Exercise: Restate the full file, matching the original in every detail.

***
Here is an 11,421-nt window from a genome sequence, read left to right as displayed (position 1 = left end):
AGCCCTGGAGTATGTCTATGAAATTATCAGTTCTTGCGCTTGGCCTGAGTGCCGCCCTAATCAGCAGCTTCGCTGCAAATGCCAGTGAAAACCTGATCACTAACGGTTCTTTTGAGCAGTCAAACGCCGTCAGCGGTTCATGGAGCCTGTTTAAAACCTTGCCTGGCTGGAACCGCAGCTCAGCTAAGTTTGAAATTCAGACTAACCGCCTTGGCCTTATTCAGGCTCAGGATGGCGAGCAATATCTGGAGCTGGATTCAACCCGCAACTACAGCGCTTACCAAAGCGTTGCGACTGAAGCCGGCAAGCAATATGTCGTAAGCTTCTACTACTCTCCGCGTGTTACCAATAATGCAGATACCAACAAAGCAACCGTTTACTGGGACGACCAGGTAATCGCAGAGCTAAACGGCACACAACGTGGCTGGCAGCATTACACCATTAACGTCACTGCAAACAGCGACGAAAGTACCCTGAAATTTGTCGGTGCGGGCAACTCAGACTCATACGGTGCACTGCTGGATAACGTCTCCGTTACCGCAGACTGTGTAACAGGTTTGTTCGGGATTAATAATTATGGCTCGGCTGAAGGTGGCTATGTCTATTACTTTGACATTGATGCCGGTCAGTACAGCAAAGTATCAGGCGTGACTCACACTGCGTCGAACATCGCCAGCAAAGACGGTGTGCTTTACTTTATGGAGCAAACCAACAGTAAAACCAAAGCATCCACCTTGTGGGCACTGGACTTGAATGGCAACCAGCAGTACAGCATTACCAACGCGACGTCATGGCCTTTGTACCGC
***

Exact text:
Here is an 11,421-nt window from a genome sequence, read left to right as displayed (position 1 = left end):
AGCCCTGGAGTATGTCTATGAAATTATCAGTTCTTGCGCTTGGCCTGAGTGCCGCCCTAATCAGCAGCTTCGCTGCAAATGCCAGTGAAAACCTGATCACTAACGGTTCTTTTGAGCAGTCAAACGCCGTCAGCGGTTCATGGAGCCTGTTTAAAACCTTGCCTGGCTGGAACCGCAGCTCAGCTAAGTTTGAAATTCAGACTAACCGCCTTGGCCTTATTCAGGCTCAGGATGGCGAGCAATATCTGGAGCTGGATTCAACCCGCAACTACAGCGCTTACCAAAGCGTTGCGACTGAAGCCGGCAAGCAATATGTCGTAAGCTTCTACTACTCTCCGCGTGTTACCAATAATGCAGATACCAACAAAGCAACCGTTTACTGGGACGACCAGGTAATCGCAGAGCTAAACGGCACACAACGTGGCTGGCAGCATTACACCATTAACGTCACTGCAAACAGCGACGAAAGTACCCTGAAATTTGTCGGTGCGGGCAACTCAGACTCATACGGTGCACTGCTGGATAACGTCTCCGTTACCGCAGACTGTGTAACAGGTTTGTTCGGGATTAATAATTATGGCTCGGCTGAAGGTGGCTATGTCTATTACTTTGACATTGATGCCGGTCAGTACAGCAAAGTATCAGGCGTGACTCACACTGCGTCGAACATCGCCAGCAAAGACGGTGTGCTTTACTTTATGGAGCAAACCAACAGTAAAACCAAAGCATCCACCTTGTGGGCACTGGACTTGAATGGCAACCAGCAGTACAGCATTACCAACGCGACGTCATGGCCTTTGTACCGC